# Is this property of parabola true?

Attached text (taken from "Pre Calculus Mathematics in a Nutshell bu George F Simmons) defines a parabola as containing a "property that each of its points is equidistant from a given fixed point and a given fixed line" : But it appears that the fixed point(F) and directrix distance varies at each point. As each point on the parabola is at a different distance in relation to the fixed point ? Or am I not interpreting the statement correctly ?

• You are right the equidistance is the property but the distance varies from point to point and is minimum at the vertex of the parabola – marwalix Feb 14 '15 at 8:31
• A parabola is a locus of points whose perpendicular distance from a fixed line (directrix) is equal to the diatance from some fixed point (focus). – AvZ Feb 14 '15 at 8:32
• @marwalix so text in book is false ? – blue-sky Feb 14 '15 at 8:44
• No, you are confusing equidistant and fixed distance. Your textbook never mentioned the latter ... So reading it carefully, your textbook is correct and your interpretation that the textbook should state that the distance is fixed is wrong! – String Feb 14 '15 at 8:51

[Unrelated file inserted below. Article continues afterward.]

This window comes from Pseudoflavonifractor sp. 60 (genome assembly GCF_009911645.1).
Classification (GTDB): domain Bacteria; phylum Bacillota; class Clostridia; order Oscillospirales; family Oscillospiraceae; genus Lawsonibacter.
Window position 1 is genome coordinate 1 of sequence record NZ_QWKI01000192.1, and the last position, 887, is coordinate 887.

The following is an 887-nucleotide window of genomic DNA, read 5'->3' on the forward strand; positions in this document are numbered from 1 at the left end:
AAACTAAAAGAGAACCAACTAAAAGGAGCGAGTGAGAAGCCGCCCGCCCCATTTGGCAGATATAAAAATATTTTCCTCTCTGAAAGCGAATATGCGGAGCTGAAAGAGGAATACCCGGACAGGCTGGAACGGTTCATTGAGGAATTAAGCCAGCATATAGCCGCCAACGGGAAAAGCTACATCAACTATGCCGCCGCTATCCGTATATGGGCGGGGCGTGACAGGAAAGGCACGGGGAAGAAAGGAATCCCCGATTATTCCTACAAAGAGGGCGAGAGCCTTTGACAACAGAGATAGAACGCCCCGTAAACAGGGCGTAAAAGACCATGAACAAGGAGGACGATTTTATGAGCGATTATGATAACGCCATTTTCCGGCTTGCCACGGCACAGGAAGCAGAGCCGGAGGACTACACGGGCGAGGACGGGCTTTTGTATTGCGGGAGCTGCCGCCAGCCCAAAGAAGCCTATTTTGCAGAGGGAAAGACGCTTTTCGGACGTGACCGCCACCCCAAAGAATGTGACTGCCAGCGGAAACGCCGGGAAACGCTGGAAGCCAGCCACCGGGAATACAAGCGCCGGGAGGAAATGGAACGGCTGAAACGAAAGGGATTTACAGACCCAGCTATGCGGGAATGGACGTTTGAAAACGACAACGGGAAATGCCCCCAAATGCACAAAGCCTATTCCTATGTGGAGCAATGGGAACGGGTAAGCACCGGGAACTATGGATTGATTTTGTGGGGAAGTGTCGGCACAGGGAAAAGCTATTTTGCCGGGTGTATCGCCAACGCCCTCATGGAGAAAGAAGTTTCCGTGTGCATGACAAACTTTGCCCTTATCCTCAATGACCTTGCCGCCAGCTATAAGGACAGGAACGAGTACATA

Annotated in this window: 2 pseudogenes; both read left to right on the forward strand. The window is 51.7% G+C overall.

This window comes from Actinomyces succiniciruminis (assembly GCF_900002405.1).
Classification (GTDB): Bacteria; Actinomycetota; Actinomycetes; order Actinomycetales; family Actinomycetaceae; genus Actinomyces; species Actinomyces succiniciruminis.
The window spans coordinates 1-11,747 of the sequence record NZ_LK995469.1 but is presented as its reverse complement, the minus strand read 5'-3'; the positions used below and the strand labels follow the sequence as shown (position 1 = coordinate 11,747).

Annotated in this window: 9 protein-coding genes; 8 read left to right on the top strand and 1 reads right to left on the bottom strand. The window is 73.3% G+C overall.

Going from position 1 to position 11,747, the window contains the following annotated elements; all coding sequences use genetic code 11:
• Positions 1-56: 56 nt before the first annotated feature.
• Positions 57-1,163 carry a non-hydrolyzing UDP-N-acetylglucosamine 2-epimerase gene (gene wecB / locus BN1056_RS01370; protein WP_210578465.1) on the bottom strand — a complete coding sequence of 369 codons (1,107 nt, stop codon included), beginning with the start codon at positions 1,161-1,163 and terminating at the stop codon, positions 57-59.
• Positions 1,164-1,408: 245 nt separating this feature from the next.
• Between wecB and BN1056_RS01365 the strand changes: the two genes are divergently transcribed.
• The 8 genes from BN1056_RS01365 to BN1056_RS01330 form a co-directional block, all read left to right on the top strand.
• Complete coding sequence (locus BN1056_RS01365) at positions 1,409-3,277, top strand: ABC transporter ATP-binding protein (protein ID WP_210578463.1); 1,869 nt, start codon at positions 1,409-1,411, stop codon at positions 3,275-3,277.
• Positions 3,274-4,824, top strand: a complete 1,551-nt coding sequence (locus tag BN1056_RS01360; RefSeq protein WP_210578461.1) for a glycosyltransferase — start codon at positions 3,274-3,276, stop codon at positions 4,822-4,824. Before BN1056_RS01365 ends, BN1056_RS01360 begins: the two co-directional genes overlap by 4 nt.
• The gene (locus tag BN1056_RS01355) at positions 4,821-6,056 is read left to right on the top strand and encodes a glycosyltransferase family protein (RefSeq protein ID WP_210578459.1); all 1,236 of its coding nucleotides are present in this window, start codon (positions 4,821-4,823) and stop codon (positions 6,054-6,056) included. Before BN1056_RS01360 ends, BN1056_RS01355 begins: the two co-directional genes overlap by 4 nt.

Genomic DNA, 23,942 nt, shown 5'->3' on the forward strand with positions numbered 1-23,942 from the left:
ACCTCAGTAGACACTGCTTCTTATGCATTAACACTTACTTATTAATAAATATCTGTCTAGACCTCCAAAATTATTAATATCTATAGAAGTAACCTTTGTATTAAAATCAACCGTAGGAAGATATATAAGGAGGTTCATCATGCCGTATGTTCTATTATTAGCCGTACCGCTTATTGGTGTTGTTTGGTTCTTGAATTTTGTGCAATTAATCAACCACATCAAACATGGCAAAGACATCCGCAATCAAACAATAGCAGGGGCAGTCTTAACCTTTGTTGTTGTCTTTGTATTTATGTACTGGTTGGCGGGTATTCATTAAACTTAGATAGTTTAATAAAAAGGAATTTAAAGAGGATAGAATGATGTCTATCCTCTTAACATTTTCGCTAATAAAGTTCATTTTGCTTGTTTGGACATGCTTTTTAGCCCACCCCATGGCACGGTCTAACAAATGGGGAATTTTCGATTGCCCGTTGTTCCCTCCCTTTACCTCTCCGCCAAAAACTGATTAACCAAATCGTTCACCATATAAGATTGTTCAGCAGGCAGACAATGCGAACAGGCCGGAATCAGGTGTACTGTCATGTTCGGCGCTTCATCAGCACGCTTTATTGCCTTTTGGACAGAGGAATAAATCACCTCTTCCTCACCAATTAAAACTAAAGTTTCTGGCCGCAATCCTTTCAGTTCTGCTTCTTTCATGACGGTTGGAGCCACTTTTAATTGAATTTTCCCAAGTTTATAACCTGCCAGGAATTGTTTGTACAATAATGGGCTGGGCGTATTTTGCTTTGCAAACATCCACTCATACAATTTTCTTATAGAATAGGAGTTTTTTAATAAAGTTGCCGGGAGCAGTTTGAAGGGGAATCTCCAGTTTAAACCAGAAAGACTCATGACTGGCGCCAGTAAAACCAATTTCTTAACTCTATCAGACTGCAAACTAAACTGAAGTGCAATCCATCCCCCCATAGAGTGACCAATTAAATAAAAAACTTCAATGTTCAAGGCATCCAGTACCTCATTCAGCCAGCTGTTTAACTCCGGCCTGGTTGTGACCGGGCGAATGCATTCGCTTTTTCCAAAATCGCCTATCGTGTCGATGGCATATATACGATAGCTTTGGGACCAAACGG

• Given the distance from the point, the distance from the line must be the same. It certainly varies as the point moves along the parabola. – MPW Feb 14 '15 at 8:54

## 2 Answers

The phrase "each of its points" is singular, referring to an individual point. Each point must, all by itself, be equidistant from the focus and the directrix. The figure depicts one such point.

There's no requirement in this definition that compares the distances to different points on the parabola. You're broadly right that "each point on the parabola is at a different distance"; that doesn't conflict with the definition.

Let $P_1,P_2,P_3,\ldots,P_n$ be points along the parabola. Let $F_1,F_2,F_3,\ldots,F_n$ be the distances from each such point to the focus F, and $D_1,D_2,D_3,\ldots,D_n$ be the distances from each such point to the directrix D. What the book is saying is that $F_k=D_k$ for each $1\le k\le n$, not that $F_k=F_j$ and $D_k=D_j$ for all j and k between $1$ and n.